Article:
Joe Knoll remembers the pomp. “There was a lot of fanfare. It was crazy and it was very exciting,” said Knoll, who coached Lynbrook to a 19-7 victory over Islip in the very first Long Island Championships football game on Thursday, Dec. 3, 1992.

Jamie Lynch remembers the circumstance. “Being from Suffolk, Nassau was such a foreign place to us,’’ said Lynch, who quarterbacked Islip. “They could’ve been from Oklahoma as far as we were concerned. It was all so new.”

Tom Flatley remembers the wind. “I think it was the coldest football game ever played at Hofstra’s stadium. The wind was so bad, it blew a punt snap sideways,” said Flatley, who coached Garden City against Bellport in the final game of the first LIC weekend, on Saturday, Dec. 5.

Joe Cipp remembers the win. “They were the Rutgers Cup champs — it had already been announced. Jim McGowan ran for our only touchdown, and he wasn’t really a runner. The old-school thinking was that Nassau had better teams. This was a chance to see who was better and the rivalry [between the counties] was instantaneous,” said Cipp, who coached Bellport to an 8-6 victory that ended the Trojans’ winning streak at 30 games.

As the 25th Long Island Championships are being contested this Thanksgiving weekend at Hofstra and Stony Brook, participants in the first ones — all of which were played at Hofstra the week after the holiday — reflected on being part of Long Island sports history.

There is nothing bigger on the high school sports calendar each year than the event known simply by its initials — L-I-C. Initially, however, there was some mystery to go along with the history.

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“I did not think it was going to be so big. We were used to playing nine games, then 10. Then the LIC made it 11. Now it’s up to 12,” said Flatley, who retired as Garden City coach after the 2014 season. “Nobody knew how well it would go over.”

Turns out it was a big hit on all levels. The players loved it. The coaches embraced it. The media covered it in a big way. Attendance was excellent. And the LIC definitely created a buzz.

“Just the thought that we’d be playing a team from Suffolk County for the first time made the kids ecstatic; their enthusiasm was through the roof,” said Knoll, currently the Oyster Bay coach. “We had to temper it a lot in practice so they could focus on the game and not all the fanfare.”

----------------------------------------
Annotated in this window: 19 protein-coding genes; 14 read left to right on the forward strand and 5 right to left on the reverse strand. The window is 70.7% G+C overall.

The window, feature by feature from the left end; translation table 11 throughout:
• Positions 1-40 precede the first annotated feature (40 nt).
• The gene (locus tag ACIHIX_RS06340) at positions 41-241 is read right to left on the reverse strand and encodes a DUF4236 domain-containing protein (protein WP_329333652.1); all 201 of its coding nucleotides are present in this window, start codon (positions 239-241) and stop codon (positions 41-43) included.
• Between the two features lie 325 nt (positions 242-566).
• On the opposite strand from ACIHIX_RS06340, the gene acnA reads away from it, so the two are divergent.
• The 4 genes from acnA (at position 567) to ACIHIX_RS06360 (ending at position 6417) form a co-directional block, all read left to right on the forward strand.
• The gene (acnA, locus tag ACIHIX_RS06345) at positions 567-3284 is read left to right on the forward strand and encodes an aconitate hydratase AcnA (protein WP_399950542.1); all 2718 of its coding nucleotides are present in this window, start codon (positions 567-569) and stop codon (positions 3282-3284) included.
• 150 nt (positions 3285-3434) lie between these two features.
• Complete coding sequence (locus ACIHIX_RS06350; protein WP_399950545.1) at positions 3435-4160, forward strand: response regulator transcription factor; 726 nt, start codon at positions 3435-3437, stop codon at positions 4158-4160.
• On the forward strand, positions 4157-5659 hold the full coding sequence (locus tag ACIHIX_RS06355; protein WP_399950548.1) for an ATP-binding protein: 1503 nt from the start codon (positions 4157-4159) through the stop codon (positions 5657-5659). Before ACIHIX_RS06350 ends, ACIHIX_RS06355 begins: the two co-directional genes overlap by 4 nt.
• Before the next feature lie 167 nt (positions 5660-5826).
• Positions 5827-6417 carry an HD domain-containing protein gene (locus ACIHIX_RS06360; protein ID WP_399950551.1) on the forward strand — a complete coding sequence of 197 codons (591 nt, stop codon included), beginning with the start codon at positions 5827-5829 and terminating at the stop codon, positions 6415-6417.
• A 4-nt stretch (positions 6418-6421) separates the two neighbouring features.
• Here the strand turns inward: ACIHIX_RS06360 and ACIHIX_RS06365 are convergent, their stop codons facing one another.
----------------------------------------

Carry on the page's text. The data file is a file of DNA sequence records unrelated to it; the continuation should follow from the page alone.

Lynch, who won the Hansen Award that year as the top player in Suffolk, recalled, “It was a big deal to be going to play on the [artificial] turf. You didn’t have turf on any of the high school fields. It was the greatest thing in the world. We had never played at a college venue. I remember taking the bus to Hofstra to practice. We put on our turf shoes and ran around like a bunch of 8-year-olds.”

Nassau schools had been playing their county finals at Hofstra for years, so some of them were familiar with the turf and playing under the lights. But it was a brave new world for the Suffolk schools, so it was arranged for each of them to have one evening practice at Hofstra. The players’ eyes may have lit up, but there were some logistical issues.

“They had the tree lighting across the street [at the old EAB building] and it was difficult to get there because of traffic. That was a long day,” said Cipp, who retired as Bellport coach after the 2011 season. “We had to bus the kids in, practice and bus them out and sit in traffic. But if we didn’t get under the lights, we wouldn’t have been prepared. I think we got home 1 or 2 in the morning.”

Game day, despite the blustery, frigid conditions of early December, provided chills of another sort. “Getting introduced to the crowd. Having your name announced on the loudspeaker before the game. Being on TV was a huge thing. There weren’t many games broadcast back then,” Lynch said.

And even though Lynch said “it wasn’t my best game,” the outcome didn’t dim his memory of being part of the first LIC. “When I look back, I think of the experience more than the loss in the game,’’ he said. “It was very special.”

Lynch has experienced the game on another level and seen its growth and popularity up close. He just completed his 11th season as Islip’s head football coach and won the 2007 Long Island Class III championship. “It’s a bigger deal now. When you get to the LIC, the whole community turns out,” he said. “When we won it, we had a firetruck escort back to town. It has more bite than when it first started.”

Flatley agreed. “I don’t think too many coaches in Nassau County paid too much attention to what was going on in Suffolk the way they do now,” he said. “Some Nassau coaches are looking at Suffolk game films by Week 7.”

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Cipp remembers large crowds in 1992 — though not as big as the typical crowds today — and is pleased that two of the games now are played in Suffolk at Stony Brook each year.

“We agreed to play all the games there at first because Stony Brook’s field was probably worse than Sachem’s field,” he said. “We decided to do what Nassau wanted to get this thing started. Everything evolves. It was big right away, but I don’t think any of the kids thought it would be as big as it is now.”

Neither did many coaches. “The LIC has taken on a life of its own. We talk about it. We keep records. It’s fantastic to play a team from Suffolk County each season,” Knoll said. “Looking back on the first one, it seems like just yesterday. But it’s a great memory.”